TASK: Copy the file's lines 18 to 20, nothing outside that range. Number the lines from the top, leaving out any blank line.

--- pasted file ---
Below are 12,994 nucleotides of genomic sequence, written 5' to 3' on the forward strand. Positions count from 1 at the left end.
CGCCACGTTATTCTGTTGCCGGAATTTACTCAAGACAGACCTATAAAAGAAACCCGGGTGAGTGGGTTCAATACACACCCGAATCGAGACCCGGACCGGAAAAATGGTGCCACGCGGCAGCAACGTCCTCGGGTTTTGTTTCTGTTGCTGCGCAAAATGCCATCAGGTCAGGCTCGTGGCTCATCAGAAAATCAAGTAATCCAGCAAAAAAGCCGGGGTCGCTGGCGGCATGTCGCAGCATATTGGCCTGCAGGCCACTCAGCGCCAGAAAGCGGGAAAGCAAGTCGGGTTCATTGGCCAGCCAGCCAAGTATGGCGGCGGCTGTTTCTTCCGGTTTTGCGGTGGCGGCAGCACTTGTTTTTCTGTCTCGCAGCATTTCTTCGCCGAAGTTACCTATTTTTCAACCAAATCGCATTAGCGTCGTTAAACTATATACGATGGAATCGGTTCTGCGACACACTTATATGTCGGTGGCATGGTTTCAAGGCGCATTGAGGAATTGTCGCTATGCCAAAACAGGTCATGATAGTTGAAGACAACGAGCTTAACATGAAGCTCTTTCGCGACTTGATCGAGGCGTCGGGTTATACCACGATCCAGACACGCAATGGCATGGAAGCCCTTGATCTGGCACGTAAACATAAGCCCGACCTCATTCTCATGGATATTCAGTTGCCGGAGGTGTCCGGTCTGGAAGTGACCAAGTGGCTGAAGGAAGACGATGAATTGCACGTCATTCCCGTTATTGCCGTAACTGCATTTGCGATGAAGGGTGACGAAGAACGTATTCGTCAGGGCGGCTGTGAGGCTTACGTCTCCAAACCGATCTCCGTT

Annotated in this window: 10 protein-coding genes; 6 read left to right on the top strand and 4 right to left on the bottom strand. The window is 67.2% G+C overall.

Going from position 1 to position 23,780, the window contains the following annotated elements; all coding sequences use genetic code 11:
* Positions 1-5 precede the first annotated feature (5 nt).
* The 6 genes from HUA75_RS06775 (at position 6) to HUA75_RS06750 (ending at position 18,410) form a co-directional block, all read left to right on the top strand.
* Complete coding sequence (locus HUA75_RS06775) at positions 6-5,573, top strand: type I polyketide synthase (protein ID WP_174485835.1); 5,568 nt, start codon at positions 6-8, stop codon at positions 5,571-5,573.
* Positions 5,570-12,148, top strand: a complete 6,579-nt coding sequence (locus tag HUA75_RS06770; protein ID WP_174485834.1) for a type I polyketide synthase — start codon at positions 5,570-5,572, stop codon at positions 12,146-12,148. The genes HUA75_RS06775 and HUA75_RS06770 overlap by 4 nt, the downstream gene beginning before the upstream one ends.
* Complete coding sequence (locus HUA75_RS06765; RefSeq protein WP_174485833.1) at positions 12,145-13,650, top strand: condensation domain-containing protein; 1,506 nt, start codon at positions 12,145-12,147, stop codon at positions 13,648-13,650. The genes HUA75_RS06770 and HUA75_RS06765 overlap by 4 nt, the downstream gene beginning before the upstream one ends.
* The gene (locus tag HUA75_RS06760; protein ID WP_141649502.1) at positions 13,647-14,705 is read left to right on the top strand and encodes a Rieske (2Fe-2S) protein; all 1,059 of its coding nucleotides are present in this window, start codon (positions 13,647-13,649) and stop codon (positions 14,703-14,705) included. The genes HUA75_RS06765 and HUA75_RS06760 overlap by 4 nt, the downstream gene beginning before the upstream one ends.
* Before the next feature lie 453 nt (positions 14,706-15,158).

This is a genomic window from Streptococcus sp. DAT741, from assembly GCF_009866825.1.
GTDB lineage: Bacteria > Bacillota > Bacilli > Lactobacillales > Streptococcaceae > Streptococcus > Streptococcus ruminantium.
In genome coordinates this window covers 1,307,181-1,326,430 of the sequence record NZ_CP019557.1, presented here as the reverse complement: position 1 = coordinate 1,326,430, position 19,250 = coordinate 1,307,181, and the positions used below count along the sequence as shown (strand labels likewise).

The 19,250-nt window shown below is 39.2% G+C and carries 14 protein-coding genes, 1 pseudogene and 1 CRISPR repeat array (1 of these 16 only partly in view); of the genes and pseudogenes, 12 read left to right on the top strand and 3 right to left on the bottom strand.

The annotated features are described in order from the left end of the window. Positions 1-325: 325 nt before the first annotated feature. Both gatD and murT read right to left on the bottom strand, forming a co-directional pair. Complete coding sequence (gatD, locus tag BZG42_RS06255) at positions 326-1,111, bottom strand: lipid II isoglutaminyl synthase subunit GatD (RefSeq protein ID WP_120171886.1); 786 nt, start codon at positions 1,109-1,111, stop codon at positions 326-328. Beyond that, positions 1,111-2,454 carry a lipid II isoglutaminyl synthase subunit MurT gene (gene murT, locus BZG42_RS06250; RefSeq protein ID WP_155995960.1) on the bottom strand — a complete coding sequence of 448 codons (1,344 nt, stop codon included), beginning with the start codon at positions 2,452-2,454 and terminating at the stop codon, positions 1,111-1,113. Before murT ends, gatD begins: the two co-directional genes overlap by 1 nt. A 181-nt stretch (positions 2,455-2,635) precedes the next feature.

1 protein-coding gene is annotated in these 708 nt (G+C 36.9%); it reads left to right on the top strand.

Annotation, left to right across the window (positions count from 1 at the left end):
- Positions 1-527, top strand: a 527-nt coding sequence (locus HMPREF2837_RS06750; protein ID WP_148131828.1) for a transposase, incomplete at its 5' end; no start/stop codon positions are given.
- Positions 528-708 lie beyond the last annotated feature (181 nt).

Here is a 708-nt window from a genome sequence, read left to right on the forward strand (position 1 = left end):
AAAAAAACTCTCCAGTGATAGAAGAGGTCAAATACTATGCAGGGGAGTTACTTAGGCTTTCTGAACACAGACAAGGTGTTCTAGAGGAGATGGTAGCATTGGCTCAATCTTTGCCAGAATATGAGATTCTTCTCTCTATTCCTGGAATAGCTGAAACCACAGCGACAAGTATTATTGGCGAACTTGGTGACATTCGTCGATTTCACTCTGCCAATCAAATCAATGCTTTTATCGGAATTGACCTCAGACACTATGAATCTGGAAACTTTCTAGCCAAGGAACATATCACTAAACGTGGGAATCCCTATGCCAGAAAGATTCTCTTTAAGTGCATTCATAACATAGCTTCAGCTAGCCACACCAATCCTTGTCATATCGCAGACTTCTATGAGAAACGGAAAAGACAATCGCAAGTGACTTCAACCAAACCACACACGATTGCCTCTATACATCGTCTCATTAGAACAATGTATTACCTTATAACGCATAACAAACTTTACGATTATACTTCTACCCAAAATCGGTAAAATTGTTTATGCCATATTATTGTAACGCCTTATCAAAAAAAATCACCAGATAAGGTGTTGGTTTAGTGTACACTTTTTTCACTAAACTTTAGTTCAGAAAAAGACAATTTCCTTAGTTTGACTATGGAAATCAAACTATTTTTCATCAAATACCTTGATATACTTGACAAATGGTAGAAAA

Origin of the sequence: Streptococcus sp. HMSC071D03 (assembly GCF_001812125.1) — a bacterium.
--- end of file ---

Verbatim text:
Annotation, left to right across the window (positions count from 1 at the left end):
- Positions 1-527, top strand: a 527-nt coding sequence (locus HMPREF2837_RS06750; protein ID WP_148131828.1) for a transposase, incomplete at its 5' end; no start/stop codon positions are given.
- Positions 528-708 lie beyond the last annotated feature (181 nt).